According to a new study, Europe’s cycling industry employs 650,000 people, with potential for reaching a million jobs by 2020.
Europe’s cycling industry now employs more people than mining and quarrying, and almost twice as many as the steel industry, according to the study.
Of the 650,000 people who work in the cycling economy – many jobs include manufacturing, tourism, retail, infrastructure and services.
According to experts, if the industry’s annual 3% growth doubles across Europe over the next few years, the number of people employed in the cycling sector could exceed a million by 2020.
Kevin Mayne, the development director of the European Cyclists’ Federation (ECF), which commissioned the study, says it has a very simple message for governments and local authorities:
“You know that investing in cycling is justified from your transport, climate change and health budgets. Now we can show clearly that every cycle lane you build and every new cyclist you create is contributing to job growth. Investing in cycling provides a better economic return than almost any other transport option. This should be your first choice every time.”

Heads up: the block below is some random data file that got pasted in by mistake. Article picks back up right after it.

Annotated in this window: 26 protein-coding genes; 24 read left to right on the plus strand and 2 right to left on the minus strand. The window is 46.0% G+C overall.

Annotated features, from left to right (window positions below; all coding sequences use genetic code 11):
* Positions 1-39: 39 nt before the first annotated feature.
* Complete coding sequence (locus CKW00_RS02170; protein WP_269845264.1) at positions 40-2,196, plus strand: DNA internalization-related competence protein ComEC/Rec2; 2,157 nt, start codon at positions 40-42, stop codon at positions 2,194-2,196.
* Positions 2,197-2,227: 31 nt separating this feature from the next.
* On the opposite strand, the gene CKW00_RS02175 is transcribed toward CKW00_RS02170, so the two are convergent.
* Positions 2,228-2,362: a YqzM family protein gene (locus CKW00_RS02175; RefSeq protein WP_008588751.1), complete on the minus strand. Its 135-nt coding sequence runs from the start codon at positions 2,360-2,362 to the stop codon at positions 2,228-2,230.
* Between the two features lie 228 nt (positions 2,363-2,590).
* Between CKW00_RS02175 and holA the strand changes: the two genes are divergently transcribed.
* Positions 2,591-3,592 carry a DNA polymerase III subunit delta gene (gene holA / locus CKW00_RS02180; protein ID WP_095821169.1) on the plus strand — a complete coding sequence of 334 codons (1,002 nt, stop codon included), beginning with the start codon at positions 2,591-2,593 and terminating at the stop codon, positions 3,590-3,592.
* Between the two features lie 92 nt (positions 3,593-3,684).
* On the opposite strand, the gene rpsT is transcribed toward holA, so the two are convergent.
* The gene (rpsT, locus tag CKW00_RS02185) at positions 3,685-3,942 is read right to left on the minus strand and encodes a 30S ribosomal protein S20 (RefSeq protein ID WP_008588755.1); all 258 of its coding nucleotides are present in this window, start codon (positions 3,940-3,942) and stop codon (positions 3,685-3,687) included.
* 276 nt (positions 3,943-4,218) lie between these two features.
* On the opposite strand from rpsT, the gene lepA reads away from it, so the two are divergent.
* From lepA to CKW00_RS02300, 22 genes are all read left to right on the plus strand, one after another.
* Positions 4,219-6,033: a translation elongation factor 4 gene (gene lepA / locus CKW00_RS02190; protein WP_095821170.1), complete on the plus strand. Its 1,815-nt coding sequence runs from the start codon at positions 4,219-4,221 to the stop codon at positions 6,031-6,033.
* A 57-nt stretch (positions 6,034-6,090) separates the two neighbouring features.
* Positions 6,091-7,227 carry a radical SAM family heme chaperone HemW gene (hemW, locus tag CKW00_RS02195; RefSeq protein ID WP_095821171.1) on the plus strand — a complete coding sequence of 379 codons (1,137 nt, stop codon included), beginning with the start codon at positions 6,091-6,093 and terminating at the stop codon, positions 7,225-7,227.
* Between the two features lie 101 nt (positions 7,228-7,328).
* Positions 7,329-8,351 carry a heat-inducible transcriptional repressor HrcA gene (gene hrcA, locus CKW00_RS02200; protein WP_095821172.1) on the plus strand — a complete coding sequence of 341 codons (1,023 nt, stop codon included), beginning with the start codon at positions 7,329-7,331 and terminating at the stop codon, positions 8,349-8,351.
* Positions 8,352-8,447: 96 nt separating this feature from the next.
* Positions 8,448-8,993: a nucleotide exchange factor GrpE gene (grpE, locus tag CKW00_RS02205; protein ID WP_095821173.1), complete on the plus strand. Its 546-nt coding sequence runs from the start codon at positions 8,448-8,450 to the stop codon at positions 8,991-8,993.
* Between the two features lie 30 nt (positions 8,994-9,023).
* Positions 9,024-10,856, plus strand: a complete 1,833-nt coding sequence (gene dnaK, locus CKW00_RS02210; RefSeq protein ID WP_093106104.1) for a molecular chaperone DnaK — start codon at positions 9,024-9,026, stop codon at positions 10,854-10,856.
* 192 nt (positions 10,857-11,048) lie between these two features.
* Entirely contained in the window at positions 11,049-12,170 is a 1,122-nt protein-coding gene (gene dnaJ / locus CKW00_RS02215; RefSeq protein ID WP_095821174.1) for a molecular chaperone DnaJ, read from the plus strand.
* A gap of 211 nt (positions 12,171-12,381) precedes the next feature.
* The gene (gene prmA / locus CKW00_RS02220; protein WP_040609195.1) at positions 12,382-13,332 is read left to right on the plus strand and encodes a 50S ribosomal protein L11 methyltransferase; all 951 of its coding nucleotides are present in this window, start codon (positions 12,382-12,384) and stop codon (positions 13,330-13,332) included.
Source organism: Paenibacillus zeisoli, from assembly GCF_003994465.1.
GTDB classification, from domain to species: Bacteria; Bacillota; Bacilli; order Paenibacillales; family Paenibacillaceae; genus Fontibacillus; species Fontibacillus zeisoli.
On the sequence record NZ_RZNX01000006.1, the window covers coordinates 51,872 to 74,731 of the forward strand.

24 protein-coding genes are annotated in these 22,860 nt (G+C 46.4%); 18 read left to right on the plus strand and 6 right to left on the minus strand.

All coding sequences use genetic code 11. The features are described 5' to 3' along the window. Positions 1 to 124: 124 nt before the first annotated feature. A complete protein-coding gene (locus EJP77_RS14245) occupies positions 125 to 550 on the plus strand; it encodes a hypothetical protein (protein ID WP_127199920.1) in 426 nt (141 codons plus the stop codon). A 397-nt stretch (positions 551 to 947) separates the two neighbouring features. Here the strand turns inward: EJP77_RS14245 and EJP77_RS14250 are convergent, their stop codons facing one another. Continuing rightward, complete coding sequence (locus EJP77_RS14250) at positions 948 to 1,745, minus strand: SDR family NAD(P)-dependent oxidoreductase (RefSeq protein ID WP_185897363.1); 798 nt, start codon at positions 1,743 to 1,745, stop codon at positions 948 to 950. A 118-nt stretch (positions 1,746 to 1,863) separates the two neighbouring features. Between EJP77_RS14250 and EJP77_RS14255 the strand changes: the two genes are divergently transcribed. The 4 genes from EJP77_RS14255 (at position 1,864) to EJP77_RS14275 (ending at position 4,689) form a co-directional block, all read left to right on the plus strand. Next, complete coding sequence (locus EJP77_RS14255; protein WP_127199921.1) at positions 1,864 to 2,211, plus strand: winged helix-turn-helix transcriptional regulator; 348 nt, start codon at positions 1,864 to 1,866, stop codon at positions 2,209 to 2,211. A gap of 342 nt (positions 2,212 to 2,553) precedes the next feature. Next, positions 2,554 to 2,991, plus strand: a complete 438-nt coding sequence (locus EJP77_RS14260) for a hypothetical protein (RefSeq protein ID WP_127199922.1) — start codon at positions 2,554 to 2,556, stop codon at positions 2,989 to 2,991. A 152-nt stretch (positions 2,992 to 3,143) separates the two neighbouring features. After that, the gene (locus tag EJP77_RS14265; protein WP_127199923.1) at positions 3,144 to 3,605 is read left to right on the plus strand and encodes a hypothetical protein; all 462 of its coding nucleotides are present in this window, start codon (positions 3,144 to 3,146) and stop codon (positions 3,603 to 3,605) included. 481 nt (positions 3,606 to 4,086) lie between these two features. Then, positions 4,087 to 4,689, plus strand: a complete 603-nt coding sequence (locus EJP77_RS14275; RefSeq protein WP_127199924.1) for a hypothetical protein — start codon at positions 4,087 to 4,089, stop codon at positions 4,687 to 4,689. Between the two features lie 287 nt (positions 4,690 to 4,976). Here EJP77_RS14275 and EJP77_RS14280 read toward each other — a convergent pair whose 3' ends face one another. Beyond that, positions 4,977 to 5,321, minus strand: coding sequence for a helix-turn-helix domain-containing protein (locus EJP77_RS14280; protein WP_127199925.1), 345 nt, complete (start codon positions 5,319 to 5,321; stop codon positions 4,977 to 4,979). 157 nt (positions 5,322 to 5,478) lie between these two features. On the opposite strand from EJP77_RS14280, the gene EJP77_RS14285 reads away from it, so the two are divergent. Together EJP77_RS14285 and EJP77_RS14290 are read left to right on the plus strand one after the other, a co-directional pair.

“This report is another example of the way that a transformation to a green, low-carbon economy can create jobs with the appropriate investment,” Julian Scola, a spokesman for the European Trade Union Confederation told the British media.
“There needs to be investment in various kinds of transport infrastructure, including cycling.”
In fact, the study, finds that cycling has a higher concentration of employment than any other transport sub-sector.
Interestingly, a majority of jobs in the cycling economy are in tourism; particularly, lodging and restaurants, which employs 524,000 people, as compared to 80,000 in retail – the industry’s next highest sub-sector.
Additionally, according to ECF, the vanguard of e-bikes, along with the rise in safety campaigns and infrastructure projects, could boost the cycling economy as well. ECF says, it would like to see 10% of Europe’s transport budget set aside for cycling.
Furthermore, the study shows, that in general, cycling jobs are more geographically stable than other sectors, by providing jobs that are more easily accessible to low-skilled workers.
The study also revealed some unexpected benefits that bikes bring for local businesses.
According to the study, cycling “contributes probably more to the local economy than the use of other transport modes,” because “cyclists go more to local shops, restaurants, cafes than users of other transport modes.”
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